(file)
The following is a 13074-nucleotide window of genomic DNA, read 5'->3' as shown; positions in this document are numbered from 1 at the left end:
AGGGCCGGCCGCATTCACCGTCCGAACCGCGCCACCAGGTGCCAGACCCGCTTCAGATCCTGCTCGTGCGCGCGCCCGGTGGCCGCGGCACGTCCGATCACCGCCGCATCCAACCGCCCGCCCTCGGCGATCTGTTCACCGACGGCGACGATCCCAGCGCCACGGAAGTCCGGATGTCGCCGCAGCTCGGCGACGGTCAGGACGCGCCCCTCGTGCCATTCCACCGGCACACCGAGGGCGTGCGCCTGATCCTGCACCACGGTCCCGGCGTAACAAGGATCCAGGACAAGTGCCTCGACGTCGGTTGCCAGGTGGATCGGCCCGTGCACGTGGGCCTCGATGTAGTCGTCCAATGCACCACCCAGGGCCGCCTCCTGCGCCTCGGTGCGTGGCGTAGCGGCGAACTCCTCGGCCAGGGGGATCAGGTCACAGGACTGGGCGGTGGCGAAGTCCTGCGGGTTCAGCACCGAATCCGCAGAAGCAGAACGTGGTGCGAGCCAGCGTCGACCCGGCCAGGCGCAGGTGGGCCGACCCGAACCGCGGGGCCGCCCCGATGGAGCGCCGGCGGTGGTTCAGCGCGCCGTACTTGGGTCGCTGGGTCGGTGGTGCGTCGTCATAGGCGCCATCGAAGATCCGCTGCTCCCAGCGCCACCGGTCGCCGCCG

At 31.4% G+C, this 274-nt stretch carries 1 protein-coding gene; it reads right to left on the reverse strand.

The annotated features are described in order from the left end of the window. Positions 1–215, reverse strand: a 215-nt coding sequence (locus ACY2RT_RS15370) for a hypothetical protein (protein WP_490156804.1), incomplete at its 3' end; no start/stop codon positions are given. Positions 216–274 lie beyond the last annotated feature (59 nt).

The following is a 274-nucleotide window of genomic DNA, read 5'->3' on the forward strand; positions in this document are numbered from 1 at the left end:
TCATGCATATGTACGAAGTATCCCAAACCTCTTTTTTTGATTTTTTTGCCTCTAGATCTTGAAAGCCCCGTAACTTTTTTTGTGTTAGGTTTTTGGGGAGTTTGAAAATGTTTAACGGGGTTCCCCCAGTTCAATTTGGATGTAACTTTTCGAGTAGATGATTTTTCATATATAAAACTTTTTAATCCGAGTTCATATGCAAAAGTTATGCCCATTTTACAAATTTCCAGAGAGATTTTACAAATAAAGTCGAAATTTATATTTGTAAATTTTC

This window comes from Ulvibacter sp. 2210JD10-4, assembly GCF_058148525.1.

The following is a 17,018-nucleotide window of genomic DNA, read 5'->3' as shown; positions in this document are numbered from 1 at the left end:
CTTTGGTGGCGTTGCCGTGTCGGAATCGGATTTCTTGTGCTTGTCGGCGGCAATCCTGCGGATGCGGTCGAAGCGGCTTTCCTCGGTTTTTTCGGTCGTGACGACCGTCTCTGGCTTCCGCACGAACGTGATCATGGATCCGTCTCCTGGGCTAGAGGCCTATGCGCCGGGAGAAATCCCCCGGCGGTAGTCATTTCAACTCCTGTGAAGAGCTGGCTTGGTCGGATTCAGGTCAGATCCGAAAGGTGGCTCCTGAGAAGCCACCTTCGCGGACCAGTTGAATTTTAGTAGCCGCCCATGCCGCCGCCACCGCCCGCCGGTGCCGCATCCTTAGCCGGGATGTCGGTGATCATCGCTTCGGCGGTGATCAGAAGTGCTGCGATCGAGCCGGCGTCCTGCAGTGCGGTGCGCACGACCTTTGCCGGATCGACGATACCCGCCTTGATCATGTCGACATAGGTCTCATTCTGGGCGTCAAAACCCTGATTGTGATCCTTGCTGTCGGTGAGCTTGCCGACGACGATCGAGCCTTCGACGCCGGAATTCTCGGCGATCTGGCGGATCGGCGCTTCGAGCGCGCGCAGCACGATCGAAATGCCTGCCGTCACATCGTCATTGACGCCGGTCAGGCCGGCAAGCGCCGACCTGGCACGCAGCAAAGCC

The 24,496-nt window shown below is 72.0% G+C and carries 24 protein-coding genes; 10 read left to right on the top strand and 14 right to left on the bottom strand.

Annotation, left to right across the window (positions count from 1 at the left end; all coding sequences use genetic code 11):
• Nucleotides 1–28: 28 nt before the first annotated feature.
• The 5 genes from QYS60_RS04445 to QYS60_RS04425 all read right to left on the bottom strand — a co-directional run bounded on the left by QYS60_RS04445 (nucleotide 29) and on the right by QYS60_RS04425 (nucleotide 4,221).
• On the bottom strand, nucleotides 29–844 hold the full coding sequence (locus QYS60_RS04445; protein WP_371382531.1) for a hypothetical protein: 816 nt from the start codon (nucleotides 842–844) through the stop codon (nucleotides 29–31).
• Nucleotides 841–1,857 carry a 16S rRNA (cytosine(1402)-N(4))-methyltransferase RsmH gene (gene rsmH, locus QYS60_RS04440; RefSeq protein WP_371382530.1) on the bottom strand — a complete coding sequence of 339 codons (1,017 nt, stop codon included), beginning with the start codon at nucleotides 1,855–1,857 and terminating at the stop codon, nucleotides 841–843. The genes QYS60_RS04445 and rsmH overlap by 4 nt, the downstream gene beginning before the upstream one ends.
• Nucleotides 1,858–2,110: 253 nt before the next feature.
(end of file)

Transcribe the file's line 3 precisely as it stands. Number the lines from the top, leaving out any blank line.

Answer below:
At 31.4% G+C, this 274-nt stretch carries 1 protein-coding gene; it reads right to left on the reverse strand.